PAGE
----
I wonder, are you at all interested in computational chemistry, or are you only looking at physics? Classical physics? Quantum? Linus Pauling's 1920's publications on the hydrogen molecule in connection to his ideas about quantum theory (in physics) have contributed to what has been happening for twenty years in chemistry: the complete breakdown of all our high school assumptions about how molecular chemistry works.

old 'stick figure' model of water molecules |

The old 'ball and stick' models of molecular structure that we all remember from high school is a frozen, clunky fiction that doesn't account for the truly dynamic nature of molecular orbits, interactions and bonds. Remember our conversation about that a few months ago—all matter at every level is in a high state of 'agitation', vibrating, and seems quantum rather than fixed? Computational chemistry tries to account for this uncomfortable reality and it uses quantum mechanics (from your discipline, physics) to account for the complexity of a more real

more real model of carbon! |

traditional vector calculation |

Classical (or at least high school) chemistry pretends that the predictive power of synthetic and experimental breaking and forming of chemical bonds is based on a fixed structure in molecular reality. You physicists are so pleased with the predictive power and even synthesizing ability of classical computational physics, using computers to predict the future outcomes and experimental outcomes of coherent systems of arbitrary organization with great precision--like magic. You guys can project the future evolution of spiral galaxies and apparent momentum of objects like supernovae in deep field observations; you can track red and blue shifting bodies in distant orbital masses to precision at decimal places--such as vector physics (separations between two moving bodies, rocket arcs, orbital mechanics and so on, such as the basic vector equation: < r2 := (d + (t - T) b Vo) ex + (t - T) c Vo ey - ^"^ 9 ez > to calculate distances between two bodies at time "t", the bodies being whatever, it doesn't matter--the point being that simple equations like this can be used predictively. I got a lot of this from Enns and McGuire, "Computer Algebra Recipes for Classical Mechanics" (Birkhauser, Berlin, 2003). Is it the weak force, electromagnetism, and gravity that lead to this high degree of predictive power in classical physics?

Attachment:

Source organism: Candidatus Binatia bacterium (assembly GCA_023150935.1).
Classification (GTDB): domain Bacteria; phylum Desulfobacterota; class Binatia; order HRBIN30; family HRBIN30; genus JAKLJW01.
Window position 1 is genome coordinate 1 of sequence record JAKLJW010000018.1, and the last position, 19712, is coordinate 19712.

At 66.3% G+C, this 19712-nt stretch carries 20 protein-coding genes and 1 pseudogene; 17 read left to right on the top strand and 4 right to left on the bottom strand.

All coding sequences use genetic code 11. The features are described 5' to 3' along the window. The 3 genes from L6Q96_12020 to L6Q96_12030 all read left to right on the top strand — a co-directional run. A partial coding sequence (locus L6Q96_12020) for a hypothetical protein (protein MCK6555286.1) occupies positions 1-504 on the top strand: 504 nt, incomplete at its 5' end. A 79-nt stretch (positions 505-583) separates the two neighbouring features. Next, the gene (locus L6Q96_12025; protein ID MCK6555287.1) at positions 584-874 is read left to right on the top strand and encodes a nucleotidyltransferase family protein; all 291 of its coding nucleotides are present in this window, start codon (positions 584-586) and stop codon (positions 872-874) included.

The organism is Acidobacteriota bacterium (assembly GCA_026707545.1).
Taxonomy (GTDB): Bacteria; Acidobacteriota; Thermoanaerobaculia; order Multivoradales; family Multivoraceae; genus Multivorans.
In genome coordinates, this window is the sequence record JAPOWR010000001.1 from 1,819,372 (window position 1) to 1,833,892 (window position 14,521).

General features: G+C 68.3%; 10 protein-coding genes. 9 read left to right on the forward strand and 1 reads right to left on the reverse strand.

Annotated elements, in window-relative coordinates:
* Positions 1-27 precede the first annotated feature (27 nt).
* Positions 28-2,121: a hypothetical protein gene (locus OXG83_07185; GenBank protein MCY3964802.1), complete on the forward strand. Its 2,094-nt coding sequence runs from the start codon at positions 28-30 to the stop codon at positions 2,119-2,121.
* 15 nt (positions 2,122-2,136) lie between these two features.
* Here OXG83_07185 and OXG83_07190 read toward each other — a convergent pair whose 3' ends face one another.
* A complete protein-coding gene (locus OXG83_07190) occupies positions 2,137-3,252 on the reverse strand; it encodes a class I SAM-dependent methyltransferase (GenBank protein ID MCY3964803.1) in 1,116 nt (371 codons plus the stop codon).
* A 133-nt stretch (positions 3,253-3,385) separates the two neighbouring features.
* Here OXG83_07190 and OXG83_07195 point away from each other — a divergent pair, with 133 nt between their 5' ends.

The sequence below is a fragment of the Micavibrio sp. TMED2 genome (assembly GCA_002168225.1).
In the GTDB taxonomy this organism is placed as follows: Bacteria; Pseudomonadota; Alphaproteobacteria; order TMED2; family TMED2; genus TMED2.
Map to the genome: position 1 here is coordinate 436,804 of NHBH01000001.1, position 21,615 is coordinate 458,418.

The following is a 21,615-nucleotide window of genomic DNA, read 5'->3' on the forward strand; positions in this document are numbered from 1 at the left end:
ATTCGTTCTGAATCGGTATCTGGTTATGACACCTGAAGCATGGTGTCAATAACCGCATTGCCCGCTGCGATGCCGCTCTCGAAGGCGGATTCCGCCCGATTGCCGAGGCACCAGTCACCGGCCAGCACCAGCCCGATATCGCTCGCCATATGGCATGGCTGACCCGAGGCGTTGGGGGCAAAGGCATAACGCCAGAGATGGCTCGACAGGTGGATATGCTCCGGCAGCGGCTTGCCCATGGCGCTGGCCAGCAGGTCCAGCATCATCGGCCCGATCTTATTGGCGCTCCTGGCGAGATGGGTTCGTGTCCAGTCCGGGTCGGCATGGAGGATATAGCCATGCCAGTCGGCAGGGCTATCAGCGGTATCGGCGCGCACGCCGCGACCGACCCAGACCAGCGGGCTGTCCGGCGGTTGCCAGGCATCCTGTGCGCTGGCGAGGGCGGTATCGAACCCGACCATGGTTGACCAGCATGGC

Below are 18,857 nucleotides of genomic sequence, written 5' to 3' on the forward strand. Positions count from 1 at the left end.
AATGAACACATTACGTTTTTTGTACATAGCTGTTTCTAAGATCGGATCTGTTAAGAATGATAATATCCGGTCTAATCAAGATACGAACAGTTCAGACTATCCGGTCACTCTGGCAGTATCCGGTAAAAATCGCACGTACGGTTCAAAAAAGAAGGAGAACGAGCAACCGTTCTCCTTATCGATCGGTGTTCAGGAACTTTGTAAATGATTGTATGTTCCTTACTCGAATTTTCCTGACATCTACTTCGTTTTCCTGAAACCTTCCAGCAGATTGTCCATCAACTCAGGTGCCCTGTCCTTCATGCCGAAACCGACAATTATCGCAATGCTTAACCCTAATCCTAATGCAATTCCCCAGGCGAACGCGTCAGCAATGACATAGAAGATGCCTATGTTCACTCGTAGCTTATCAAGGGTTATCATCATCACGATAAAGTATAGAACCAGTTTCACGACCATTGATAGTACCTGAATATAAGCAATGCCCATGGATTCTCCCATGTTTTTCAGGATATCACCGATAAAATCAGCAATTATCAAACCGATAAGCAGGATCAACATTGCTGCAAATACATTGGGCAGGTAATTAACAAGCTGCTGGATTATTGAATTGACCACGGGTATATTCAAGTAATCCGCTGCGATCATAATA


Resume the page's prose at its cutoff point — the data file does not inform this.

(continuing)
one-dimensional quantum vectors |

Quantum systems are by contrast radically indeterministic, according to Heisenberg, looking at the strong force, the nuclear force at the most fundamental levels (the dual particle/wave function of matter and energy). Here, your physics remains grossly predictive (Einstein’s equations that make the predictability of nuclear fusion and fission very predictable) but less and less predictive as smaller and smaller scales moving toward the Planck Length (an infinitely disappearing and receding distance that one can never cross)—yeah, all that. That stuff is basic to modern physics, but here’s what I’m asking you: doesn’t quantum mechanics, just like classical Newtonian physics described a time evolution of physical systems using a mathematical structure, the wave function? If so, the wave function is BOTH a certainty (Newtonian) AND a probability (Heisenberg) that the system will be found in a given state at a given time? But that scaling down, this probability grows more and more non determinable? And if that’s true, you then have to start predicting the effect on a system of the act of measuring the system? (‘the act of measuring destroys the measure’?) Thus, the uncertainty principle, and SchrÃ¶dinger’s cat, and all that----

the dynamism of quantum bonds! |

Okay, now here is my REAL question: since superconductivity and the introduction of computational theory, aren’t we seeing more and more that even though you physicists couldn’t drive classical predictive power from the macro level down into the sub micro level, that predictive power is now creeping up from micro to macro levels? Computational chemistry is using quantum theory to describe, predict, and even to synthesize outcomes of atomic orbitals, and angular momentum in CHEMICAL BONDS. Why is this happening, because computational chemistry is showing that even at the macro level (the molecular level) the bonds are not fixed, but are displaying a wave-particle sort of duality. The 'ball and stick' model of molecular bonds is in reaity far less fixed or predictable. The reality is vast collections, constantly changing, of nuclei surrounded by both circulating AND shifting, phasing, and vibrating clouds of electrons! Highly accurate predictions of chemical bonding behavior that we all learned in high school chemistry and that work very well, were to a great extent derived from experimentation and the observable results of experiments, not necessarily from computation. Since applying quantum principles to molecular theory (as opposed to experimental certainty) chemists have been able to create new, exotic, unpredicted bonds and thus new molecules that could not have been anticipated by classical chemistry. Or am I wrong?

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